Lynne’s Success Story: Getting Strong Got Her Back on Stage

Lynne Jordan is a performer based in Chicago.
May 15 2017 by StrongPath

Overweight and At Risk

At 55, Lynne Jordan found herself so out of shape and overweight that she was unable to walk up stairs without losing her breath or taking a break. The Chicago singer and performer had intense knee pain that kept her from moving much.

She’d let her fitness regimen drop off a decade earlier. Back then she used to be able to bike 10 to 20 miles around the lakefront and did so every day. But by 2011, she had developed acute knee pain from osteoarthritis.

That lack of activity only worsened her urges for massive overeating and binging, a cycle that she called “dark eating.” The result: She became obese, not only gaining back the 100 pounds she had lost a few years earlier, but also 30 more on top of that.

Lynne’s weight and inactivity wasn’t only putting her health at risk; it was putting her career on the line as well.

“I used to dance and move around like crazy on stage, but it got to the point where I could barely walk,” Lynne said. “Actually, what I was doing was not walking; it was hobbling.”

Not only was it physically painful for her to perform, but also the quality and energy of her performance suffered. On top of that, people weren’t keen to hire an overweight, out of breath singer to play at their weddings. The gigs started dropping off, as did the will to get out of bed. Unhealthy food became the norm.

A Weekend Visit With Fred Changed Her Life

In the winter of 2014, Lynne went to visit Fred and his wife in Colorado. Lynne thought she was doing a pretty good job hiding the fact that she was in crisis and having so much trouble walking by positioning herself in their comfy chairs. But Fred, who had known Lynne as a friend for many years, saw right through it.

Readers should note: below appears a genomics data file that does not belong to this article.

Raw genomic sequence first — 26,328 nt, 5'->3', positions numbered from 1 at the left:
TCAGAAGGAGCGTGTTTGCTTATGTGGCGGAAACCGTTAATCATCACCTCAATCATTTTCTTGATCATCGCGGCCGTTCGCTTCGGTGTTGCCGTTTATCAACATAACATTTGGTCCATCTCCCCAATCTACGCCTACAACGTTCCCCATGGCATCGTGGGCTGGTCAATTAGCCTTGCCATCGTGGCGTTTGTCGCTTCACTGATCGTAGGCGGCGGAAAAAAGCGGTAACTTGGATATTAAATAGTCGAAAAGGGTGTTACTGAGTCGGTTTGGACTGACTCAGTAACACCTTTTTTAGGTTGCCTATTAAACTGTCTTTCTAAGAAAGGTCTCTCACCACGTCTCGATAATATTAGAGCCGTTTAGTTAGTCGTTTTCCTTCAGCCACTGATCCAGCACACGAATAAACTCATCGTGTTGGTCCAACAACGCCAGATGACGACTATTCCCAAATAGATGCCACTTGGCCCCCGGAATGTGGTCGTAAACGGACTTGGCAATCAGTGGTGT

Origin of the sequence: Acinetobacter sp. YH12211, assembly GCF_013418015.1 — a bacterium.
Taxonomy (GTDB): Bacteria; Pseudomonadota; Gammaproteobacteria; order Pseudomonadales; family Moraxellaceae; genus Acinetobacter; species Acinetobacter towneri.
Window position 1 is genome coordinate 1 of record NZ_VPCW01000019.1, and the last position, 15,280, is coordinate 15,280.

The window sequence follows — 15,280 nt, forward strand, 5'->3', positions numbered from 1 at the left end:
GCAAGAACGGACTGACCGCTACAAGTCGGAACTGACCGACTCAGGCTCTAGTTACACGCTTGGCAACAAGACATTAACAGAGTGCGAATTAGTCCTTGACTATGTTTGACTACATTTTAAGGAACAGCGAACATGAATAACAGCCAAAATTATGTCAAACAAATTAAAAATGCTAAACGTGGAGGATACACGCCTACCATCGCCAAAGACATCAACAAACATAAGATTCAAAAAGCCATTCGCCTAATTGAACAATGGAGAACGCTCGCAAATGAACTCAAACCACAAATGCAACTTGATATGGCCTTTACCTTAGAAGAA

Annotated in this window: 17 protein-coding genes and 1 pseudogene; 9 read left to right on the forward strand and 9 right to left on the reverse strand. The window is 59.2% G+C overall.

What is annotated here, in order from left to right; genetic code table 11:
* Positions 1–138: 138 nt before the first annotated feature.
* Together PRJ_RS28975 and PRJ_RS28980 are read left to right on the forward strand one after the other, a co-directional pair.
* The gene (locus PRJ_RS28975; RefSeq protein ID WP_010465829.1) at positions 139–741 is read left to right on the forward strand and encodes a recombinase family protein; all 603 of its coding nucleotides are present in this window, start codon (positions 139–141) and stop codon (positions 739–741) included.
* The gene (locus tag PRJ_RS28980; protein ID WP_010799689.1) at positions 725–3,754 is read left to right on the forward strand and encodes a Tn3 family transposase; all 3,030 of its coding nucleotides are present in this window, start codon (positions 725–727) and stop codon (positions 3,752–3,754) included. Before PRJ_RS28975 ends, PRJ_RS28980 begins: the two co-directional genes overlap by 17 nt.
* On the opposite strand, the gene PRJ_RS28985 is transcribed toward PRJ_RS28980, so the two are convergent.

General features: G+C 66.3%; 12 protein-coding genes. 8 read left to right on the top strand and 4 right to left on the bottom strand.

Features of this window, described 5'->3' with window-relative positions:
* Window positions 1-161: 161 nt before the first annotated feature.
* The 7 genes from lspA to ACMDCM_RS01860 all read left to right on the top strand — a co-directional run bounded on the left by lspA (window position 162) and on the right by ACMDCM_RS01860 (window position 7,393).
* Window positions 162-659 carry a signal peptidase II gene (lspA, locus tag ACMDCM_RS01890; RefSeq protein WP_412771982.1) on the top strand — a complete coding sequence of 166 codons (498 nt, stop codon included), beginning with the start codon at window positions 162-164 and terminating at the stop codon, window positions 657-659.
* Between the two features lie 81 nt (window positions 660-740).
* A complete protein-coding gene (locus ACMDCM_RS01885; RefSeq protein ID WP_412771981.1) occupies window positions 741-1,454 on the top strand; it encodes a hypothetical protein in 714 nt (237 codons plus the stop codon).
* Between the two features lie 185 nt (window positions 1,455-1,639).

“Fred said that if I didn’t get stronger and become more physically fit, I was going to die,” Lynne said. Because of their long-standing friendship and the fact that Lynne was challenged financially at the time, he offered to pay for a trainer if she was willing to commit to it.

“I knew he was right. I had to do something,” she said. “So I said, ‘okay’.”

“I Wanted To Be Stronger”

By April that year, she was hitting the gym and working with a trainer.

“I was determined,” she said. “I had found the trainer who knew what he was doing, and I knew what I wanted: to be stronger.”

The first three sessions were a major challenge for her. She felt dizzy and nauseous and had to sit frequently and drink water. “For the first month, I would have to go home to sleep after my sessions. But then only a few weeks in, I noticed that I could get up my stairs without stopping to rest on the landing,” she said. “That was a sign that it was working.”

Her trainer then started “sneaking” in an extra session here and there, which Lynne said made a difference. By the summer, she was up to working out three days a week. A year in, she started training four times a week for 90 minutes instead of just 60. And while she works harder with her trainer, she started doing exercise on her own as well.

Unexpected Sign of Success

While she’s lost some weight and inches, she’s stopped obsessing over the numbers. Instead, she now focuses on the real-life changes and signs of progress. One day, her band was running late setting up for a gig. Lynne was yelling at her drummer, who had been late, to hurry. He teasingly challenged her to help and pointed at a large, heavy bag full of drum hardware. Without even thinking about it, she lifted it and heaved it up onto the stage like. Her band members, with whom she has played with for more than 20 years, stared at her in surprise.

“I hadn’t even realized that I was gaining strength, not just stamina,” Lynne said.

Getting Strong Changed Her Life

Her ability to sing and perform has dramatically improved since that first gym visit. She has noticeably more energy and is no longer out of breath after a song, which means she can do her patter with the audience much more easily.

“It’s amazing,” she said. “StrongPath literally saved my life. Getting stronger saved my performing, enriched my creativity, and improved my ability to earn a living.” She’s now almost finished writing a one-woman show about her journey, a piece that was stalled along with her life. “The story seemed too sad before I found the StrongPath.” Now she has a happy ending for both her show and her life.

RELATED: Read how Chicago-based performer, Lynne Jordan, stuck to the StrongPath.

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